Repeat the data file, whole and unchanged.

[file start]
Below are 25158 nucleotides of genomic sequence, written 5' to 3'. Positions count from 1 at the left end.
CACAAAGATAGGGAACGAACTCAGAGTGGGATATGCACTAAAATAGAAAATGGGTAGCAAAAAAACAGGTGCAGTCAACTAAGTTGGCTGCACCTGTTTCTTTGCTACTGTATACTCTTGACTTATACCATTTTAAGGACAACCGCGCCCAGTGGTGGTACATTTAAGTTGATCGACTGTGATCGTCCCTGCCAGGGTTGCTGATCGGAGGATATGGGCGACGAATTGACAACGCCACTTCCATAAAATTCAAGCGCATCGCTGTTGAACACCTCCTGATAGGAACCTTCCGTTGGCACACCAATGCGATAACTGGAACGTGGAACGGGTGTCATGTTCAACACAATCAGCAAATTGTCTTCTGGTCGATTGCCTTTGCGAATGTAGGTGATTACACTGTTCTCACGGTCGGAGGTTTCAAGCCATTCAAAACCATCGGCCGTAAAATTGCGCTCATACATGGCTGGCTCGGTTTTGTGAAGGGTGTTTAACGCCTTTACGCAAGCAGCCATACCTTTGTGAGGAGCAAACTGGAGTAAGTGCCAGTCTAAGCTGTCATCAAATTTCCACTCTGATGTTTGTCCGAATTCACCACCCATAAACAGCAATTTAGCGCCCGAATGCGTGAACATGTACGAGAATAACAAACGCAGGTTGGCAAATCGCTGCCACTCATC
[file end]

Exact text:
Below are 25158 nucleotides of genomic sequence, written 5' to 3'. Positions count from 1 at the left end.
CACAAAGATAGGGAACGAACTCAGAGTGGGATATGCACTAAAATAGAAAATGGGTAGCAAAAAAACAGGTGCAGTCAACTAAGTTGGCTGCACCTGTTTCTTTGCTACTGTATACTCTTGACTTATACCATTTTAAGGACAACCGCGCCCAGTGGTGGTACATTTAAGTTGATCGACTGTGATCGTCCCTGCCAGGGTTGCTGATCGGAGGATATGGGCGACGAATTGACAACGCCACTTCCATAAAATTCAAGCGCATCGCTGTTGAACACCTCCTGATAGGAACCTTCCGTTGGCACACCAATGCGATAACTGGAACGTGGAACGGGTGTCATGTTCAACACAATCAGCAAATTGTCTTCTGGTCGATTGCCTTTGCGAATGTAGGTGATTACACTGTTCTCACGGTCGGAGGTTTCAAGCCATTCAAAACCATCGGCCGTAAAATTGCGCTCATACATGGCTGGCTCGGTTTTGTGAAGGGTGTTTAACGCCTTTACGCAAGCAGCCATACCTTTGTGAGGAGCAAACTGGAGTAAGTGCCAGTCTAAGCTGTCATCAAATTTCCACTCTGATGTTTGTCCGAATTCACCACCCATAAACAGCAATTTAGCGCCCGAATGCGTGAACATGTACGAGAATAACAAACGCAGGTTGGCAAATCGCTGCCACTCATC